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Let $F:\mod A\to \mod B$ be a functor from the category of finitely generated $A$-modules to the finitely generated $B$-modules. It is well-known that if $M$ is an $A-B$ bimodule, then $F(M)\cong M\otimes_A F(A)$. However, I am not able to see what would be the image of $m\otimes n\in M\otimes_A F(A)$ under this isomorphism. Any ideas would help. Thanks!

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It's true for finitely presented modules. Are you assuming that $A$ is noetherian? –  Zhen Lin Sep 28 '13 at 10:37
    
Yes, I am assuming it is noetherian and artenian. –  Gary Sep 28 '13 at 18:50

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Let me show that the claim is true when you replace "finitely generated" with "finitely presented". Since you are interested in the case where $A$ is noetherian, this is enough.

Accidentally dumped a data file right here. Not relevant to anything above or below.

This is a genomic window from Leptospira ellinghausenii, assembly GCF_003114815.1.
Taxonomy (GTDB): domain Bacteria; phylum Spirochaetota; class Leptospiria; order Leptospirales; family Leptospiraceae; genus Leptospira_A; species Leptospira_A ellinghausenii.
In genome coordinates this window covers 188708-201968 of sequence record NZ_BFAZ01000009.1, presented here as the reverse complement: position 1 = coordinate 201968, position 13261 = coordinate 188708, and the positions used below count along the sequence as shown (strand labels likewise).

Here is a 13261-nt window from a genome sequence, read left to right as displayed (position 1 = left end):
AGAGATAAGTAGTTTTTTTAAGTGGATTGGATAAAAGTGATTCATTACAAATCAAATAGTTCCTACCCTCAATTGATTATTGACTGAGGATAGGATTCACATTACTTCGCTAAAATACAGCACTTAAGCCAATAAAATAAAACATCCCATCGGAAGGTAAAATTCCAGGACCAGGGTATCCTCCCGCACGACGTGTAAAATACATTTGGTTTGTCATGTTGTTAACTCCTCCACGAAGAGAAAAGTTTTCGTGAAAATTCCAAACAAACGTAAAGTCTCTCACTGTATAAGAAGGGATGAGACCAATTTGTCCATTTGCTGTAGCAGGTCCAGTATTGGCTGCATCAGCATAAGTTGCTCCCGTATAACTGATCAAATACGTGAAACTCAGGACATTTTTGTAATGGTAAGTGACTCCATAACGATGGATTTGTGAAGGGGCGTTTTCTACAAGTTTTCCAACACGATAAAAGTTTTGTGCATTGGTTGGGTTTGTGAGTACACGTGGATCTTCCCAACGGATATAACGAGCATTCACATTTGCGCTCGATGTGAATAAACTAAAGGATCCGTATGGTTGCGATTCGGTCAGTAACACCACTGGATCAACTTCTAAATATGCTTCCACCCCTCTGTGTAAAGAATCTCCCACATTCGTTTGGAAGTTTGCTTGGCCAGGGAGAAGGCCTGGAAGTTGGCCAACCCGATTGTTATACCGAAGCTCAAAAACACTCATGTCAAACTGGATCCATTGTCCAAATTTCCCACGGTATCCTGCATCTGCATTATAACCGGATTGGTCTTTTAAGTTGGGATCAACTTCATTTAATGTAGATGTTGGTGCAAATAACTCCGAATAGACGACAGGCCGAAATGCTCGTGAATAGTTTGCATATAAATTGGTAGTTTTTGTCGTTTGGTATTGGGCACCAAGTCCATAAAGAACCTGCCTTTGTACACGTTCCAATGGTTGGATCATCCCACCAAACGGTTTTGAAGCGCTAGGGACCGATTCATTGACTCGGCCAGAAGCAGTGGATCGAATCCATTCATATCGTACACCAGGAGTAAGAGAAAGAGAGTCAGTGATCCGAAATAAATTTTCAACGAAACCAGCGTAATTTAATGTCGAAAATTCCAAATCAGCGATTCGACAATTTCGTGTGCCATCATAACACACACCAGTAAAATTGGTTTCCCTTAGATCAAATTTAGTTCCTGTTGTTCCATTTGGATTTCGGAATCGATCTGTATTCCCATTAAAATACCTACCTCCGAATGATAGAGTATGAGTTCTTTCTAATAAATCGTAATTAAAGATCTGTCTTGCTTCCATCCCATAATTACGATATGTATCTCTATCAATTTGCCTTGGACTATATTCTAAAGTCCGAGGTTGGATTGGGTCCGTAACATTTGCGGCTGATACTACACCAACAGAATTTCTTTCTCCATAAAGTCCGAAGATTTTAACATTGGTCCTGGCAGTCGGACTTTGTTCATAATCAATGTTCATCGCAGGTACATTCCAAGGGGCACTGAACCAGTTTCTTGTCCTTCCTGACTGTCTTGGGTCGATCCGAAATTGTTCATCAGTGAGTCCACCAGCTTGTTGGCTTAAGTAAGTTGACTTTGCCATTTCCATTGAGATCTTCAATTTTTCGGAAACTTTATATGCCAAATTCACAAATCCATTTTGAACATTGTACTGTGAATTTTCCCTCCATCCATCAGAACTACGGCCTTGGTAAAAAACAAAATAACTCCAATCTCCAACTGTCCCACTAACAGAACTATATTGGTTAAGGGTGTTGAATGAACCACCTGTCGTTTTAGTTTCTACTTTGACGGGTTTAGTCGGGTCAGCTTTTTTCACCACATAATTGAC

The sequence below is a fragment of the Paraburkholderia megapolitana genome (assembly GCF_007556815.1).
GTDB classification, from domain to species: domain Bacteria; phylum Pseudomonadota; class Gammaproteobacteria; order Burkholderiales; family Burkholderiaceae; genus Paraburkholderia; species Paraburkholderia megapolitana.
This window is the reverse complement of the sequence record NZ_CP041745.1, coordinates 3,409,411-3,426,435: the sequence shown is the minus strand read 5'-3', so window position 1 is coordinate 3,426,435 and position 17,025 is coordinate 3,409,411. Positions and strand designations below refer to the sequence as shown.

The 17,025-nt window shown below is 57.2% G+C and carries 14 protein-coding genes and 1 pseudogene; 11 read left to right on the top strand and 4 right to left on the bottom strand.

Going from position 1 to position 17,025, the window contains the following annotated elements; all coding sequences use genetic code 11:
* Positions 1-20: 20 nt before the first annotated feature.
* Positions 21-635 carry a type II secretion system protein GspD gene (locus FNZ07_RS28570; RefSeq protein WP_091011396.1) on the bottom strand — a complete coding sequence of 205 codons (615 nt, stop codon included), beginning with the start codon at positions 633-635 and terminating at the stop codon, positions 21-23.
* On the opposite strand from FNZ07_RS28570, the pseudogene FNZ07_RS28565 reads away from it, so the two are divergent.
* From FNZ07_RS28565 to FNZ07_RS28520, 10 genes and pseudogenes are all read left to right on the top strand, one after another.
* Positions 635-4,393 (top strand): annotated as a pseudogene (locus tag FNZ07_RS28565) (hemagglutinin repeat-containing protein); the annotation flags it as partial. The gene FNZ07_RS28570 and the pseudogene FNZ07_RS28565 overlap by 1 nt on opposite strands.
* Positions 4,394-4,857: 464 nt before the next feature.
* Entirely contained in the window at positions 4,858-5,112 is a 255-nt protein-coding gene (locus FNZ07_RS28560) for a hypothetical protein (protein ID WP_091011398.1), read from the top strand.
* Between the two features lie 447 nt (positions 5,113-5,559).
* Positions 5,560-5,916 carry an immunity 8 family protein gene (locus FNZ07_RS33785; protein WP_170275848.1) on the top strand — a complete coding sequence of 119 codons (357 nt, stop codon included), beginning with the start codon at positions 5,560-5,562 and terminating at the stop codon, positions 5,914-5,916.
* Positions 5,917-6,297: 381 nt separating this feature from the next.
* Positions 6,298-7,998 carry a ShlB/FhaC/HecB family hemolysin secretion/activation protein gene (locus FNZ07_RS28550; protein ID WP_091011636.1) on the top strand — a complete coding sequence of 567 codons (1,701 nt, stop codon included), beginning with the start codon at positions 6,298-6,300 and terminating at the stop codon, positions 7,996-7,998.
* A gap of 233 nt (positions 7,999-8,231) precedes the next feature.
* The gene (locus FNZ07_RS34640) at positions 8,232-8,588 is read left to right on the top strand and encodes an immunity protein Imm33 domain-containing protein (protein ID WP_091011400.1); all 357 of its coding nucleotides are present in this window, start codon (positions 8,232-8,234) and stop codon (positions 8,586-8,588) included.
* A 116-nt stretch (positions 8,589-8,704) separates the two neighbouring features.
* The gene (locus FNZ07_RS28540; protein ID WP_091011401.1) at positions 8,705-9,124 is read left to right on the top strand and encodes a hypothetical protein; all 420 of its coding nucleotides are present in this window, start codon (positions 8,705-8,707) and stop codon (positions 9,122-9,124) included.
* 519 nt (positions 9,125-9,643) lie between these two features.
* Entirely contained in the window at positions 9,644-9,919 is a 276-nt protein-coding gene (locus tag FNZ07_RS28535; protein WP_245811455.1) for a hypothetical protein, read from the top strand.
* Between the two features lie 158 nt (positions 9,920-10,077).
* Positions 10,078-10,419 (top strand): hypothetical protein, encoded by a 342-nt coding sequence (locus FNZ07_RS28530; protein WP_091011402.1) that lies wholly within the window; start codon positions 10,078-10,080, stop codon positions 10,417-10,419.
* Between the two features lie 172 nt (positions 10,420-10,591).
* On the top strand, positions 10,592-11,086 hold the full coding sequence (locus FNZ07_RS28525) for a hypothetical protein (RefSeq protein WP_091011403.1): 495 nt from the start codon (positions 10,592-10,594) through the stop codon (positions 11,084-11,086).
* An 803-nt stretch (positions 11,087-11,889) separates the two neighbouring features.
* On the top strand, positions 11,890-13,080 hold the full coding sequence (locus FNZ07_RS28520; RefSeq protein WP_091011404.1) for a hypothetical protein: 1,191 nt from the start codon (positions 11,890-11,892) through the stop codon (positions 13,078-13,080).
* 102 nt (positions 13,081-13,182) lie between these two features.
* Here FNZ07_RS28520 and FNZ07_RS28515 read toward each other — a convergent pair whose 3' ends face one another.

To begin, notice that $F(A^{\oplus n}) \cong F(A)^{\oplus n}$, since $F$ preserves direct sums. (In fact, any additive functor preserves direct sums.) Then, if $M$ is finitely presented, there is a right exact sequence of the form $$A^{\oplus m} \longrightarrow A^{\oplus n} \longrightarrow M \longrightarrow 0$$ and so we have $$F(A)^{\oplus m} \longrightarrow F(A)^{\oplus n} \longrightarrow F(M) \longrightarrow 0$$ because $F$ is right-exact. Thus $F$ is entirely determined by $F(A)$. Now, it is straightforward to see that $F(A)$ is an $A$-module, and ${-} \otimes_A F(A)$ is right exact, so this argument implies that $F$ is isomorphic to ${-} \otimes_A F(A)$ as a functor.

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$F (A)$ is an $A$-module because $A$ acts on itself and $F$ is an additive functor. (Consider the maps $A \to A$ defined by $x \mapsto a x$ for a fixed element $a$.) I already explained how $F$ is determined by $F (A)$. –  Zhen Lin Oct 9 '13 at 14:00

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